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The One With Symphony Surabaya – A Journey Into Nature Concluded

There, I have done it. After much procrastination, I have completed all my blog posts from my nature trip to Surabaya, Indonesia back in February. Though this might not have seemed much, this has been a monumental – as well as meaningful – effort for me.

Surabaya 2013

I remember vividly that I had to wake up early every day to catch an hour or two of blogging, lest I will never do it, and I might forget details. Thank God I made the effort. What you can read below – a travelog made into five parts – was mainly written during the trip itself. Without these little notes I studiously made daily, these blog posts would have never been possible:

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Re-reading my notes and writing these blog posts made me realised how much I did enjoy the trip. Perhaps, during the days I was there, I was too tired to properly appreciate the natural beauty I immersed myself in in Surabaya, as well as some truly local experiences. I also hold on to working on these blog posts since my Facebook sharing of the photos led to an opportunity to write for South China Morning Post’s spring edition of Encounters, their flagship regional travel magazine. Which was in itself an achievement, since it was the first time my travel writing was published in print – even if I was writing it from a culinary point of view.

I thought that would be a challenge. In truth, it was much easier done than said.

Surabaya 2013

I would also take this opportunity to thank Chris, my travel buddy to Surabaya. Had it not been for his incessant pestering to join him for the trip, repeated reminders about buying air tickets, (and during the trip) selective deafness to my complaints, brutish encouragement when my knees were screaming in pain, etc etc etc (you get the idea)… I would have never done this.

I would have never appreciated the beauty of a fogged marshland. I would have never seen an active volcano right in the eye. I would never have braved my way up to a sunrise view point in the dead of the night.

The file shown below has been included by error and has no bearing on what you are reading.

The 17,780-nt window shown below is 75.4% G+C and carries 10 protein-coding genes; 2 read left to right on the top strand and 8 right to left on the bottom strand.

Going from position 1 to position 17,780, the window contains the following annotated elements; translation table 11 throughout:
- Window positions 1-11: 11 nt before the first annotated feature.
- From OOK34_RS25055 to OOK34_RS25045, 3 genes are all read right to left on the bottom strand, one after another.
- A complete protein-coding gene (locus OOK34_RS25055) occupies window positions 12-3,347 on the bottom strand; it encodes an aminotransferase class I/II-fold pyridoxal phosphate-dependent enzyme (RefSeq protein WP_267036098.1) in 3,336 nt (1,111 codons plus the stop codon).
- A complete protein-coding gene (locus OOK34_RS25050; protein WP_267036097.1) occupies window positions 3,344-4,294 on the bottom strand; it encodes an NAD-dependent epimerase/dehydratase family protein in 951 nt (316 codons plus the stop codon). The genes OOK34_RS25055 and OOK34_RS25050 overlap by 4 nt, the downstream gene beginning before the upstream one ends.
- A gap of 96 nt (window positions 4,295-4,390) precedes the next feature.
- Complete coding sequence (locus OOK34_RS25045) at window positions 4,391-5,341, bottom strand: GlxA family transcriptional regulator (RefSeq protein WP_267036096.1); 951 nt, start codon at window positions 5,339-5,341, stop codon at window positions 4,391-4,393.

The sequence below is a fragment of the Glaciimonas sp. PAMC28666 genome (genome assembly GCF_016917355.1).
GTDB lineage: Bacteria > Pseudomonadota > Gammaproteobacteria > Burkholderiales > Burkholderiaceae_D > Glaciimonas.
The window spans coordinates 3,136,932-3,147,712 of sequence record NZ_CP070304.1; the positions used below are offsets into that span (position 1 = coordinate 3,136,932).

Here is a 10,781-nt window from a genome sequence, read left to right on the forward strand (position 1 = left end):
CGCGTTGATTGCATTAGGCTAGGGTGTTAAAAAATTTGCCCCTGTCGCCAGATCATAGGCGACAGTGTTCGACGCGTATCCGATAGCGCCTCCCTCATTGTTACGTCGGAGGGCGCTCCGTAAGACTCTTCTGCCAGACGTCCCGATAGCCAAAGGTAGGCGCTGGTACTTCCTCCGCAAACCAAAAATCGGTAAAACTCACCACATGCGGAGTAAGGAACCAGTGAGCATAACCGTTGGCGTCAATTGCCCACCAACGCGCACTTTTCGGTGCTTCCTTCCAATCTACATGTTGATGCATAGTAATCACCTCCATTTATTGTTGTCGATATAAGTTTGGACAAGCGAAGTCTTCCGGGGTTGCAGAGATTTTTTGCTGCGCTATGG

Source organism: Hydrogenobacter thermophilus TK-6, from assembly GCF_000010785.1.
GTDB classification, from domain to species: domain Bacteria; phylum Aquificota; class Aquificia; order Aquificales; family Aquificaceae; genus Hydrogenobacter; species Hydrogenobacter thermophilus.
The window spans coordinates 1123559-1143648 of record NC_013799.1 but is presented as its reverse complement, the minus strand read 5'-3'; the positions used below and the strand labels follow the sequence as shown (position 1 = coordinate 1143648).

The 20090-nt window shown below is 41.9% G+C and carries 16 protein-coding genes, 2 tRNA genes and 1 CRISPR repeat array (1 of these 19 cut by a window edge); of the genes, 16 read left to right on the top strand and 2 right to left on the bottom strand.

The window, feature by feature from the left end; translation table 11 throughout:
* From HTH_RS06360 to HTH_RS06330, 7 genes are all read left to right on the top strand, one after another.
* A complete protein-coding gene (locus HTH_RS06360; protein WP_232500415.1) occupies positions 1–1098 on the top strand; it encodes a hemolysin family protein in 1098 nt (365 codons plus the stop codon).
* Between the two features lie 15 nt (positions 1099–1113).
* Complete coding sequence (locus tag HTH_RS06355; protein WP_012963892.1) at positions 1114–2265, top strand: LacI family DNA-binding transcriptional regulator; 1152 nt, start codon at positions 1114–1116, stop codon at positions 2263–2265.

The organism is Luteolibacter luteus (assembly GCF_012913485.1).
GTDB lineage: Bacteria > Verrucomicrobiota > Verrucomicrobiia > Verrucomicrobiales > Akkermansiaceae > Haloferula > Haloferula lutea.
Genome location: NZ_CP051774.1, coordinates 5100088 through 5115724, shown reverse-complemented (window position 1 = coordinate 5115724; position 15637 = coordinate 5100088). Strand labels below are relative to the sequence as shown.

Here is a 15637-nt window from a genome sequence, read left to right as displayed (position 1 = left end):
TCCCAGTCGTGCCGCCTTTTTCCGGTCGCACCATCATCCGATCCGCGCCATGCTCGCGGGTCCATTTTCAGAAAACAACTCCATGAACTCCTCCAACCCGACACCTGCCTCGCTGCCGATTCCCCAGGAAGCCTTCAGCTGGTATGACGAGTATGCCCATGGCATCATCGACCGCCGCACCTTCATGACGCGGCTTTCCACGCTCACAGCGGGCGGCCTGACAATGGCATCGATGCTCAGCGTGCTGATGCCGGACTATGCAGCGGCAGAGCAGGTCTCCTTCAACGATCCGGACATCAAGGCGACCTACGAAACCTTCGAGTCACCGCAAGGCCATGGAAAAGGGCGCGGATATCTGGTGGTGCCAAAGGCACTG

This diehard city boy may just see more of such nature in his near future. And I (half-heartedly) blame Chris!

The One With Berliner German Restaurant – When Size Is (Almost) Everything

Deep inside, I had always felt it. A yearning for something different, something out of the norm. I crave for a place less crowded, less intrusive. With plenty of personal space, where you can carry an intimate conversation in relative privacy, away from prying ears and inquisitive eyes. Yes, it is time for a change, I thought.

So I went to East Soho instead for dinner on Saturday night.

It wasn’t my first time to East Soho. I have walked through the area almost a year back, while on my way back from a weekend excursion in Lei Yue Mun. The sight of bustling restaurants in quiet dignity, as calm residents and visitors carrying on with their business with tack and respect for each other appealed to me. I told myself I will be back.

And so I did, some two years later. I asked my friends from #hkfoodbloggers for recommendations. Some swear by Borgo C, the fusion-looking restaurant serving Chinese food while you sit on patio furniture. Another recommended Yi Jiang Nan, a small traditional-looking Chinese restaurant with only a couple of tables. Approvals were ringing for Tapeo, supposedly the best tapas restaurant at this part of the island.

Berliner German Restaurant

I am a staunch believer that, if you ask for advice, you take it. But I am also a great friend and put the wants of others over my own. I dithered between the two, and finally the cozy looking sidewalk looking out to the sea at Berliner German Restaurant won me over. To be honest, there was no serious contest between Chinese noodle and a pints of draught German beer.